Interview with Motus’ Bryan Goelz – Wearable Technologies

Interview with Motus’ Bryan Goelz – Wearable Technologies

I was speaking with a local high school & travel ball coach recently and he exposed me to an interesting wearable technology created by Motus.  The sleeve they’ve created resembles the one arm neoprene sleeve you see displayed at any travel ball tournament, however, they’ve taken theirs one step further by adding a slot to insert a device which tracks arm speed and location metrics used for pitching as well as hitting.

Upon learning about the product from their website and various how to videos, I reached out to their CEO & Co-Founder, Joe Nolan, who was gracious enough to connect me with their Business Development Director, Bryan Goelz.  Bryan played several years in the Los Angeles Dodges and Boston Red Sox minor league systems and is leveraging his past experiences to bring value to ball players across the country as it pertains to feedback around pitching and hitting mechanics.  Recently, Motus, has been approved to be one of two wearable technologies allowed in Major League Baseball (click here for the US News article)  This upcoming season will be their first with MLB and as we’ve seen over the last year or so, Big Data is everywhere.  Fans want to know as much about their favorite players as possible, whether it’s their exit velocity on a throw to the plate or possibly the launch angle on a bomb they hit to win the game.  What’s great is you don’t have to be in the big leagues to gain valuable insight to help ball players, both young and old, to receive critical feedback to help their throwing and hitting mechanics and hopefully help to keep them of the disable list.

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Bryan indicated there are several NCAA institutions that leverage the Motus product and the response they’ve received, both on and off the field, has been tremendous.  How can Motus have an impact at the collegiate level off the field?  Those programs that use this product are sending the message to potential recruits that they are using any tool available to help them perform at their peak as well as help to prevent injury through the use of technology.  This is a differentiator, especially when recruiting has become so competitive as programs are looking for any way possible to gain an advantage.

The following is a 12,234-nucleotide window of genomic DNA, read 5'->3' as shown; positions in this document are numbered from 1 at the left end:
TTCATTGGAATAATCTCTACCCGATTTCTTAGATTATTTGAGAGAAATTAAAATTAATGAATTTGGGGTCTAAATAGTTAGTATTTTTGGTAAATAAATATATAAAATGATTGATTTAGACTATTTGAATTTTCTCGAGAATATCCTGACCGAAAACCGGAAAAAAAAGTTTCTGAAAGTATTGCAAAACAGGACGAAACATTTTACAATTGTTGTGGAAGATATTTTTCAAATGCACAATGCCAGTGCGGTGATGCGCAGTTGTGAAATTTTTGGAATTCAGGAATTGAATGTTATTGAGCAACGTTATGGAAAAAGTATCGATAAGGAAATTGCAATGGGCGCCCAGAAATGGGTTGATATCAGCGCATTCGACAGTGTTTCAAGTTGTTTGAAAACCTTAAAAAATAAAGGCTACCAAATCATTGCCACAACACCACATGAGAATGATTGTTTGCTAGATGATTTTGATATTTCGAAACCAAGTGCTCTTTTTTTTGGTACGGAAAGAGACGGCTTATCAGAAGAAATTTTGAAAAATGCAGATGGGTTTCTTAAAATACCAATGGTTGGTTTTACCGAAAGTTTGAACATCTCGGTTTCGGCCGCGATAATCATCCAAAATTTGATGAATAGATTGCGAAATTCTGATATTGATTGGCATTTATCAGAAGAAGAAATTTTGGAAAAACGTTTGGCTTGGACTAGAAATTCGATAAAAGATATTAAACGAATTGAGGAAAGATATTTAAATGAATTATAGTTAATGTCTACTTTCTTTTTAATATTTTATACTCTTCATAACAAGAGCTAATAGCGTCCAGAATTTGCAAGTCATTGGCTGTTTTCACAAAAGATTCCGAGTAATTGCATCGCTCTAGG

What impressed me the most about this product is its ability to track not only the forces generated against the arm which can be stress indicators, but also provide feedback for hitting.  There are several hitting tools on the market today, however, there is only one that I’m aware of that is available for pitching/throwing.  For approximately the same amount of money, you gain the ability to have feedback for two areas of your game instead of just one.  There is definitely a lot of bang for the buck with the Motus product.

Baseball is not the only sport with which Motus works.  Football quarterbacks are another area in which Motus can be used to apply crucial feedback around helping athletes improve their throwing mechanics.

I’m looking forward to acquiring the Motus in the future and doing a full Travel Ball Dad review.  When that happens, I’ll be sure to share my findings.  If you already have a Motus, please let me know what you think and I’ll share with our followers.  The future is exciting with what information we’ll have available.  With organizations like Motus pushing the envelope, the next several years are certain to be innovative and exciting.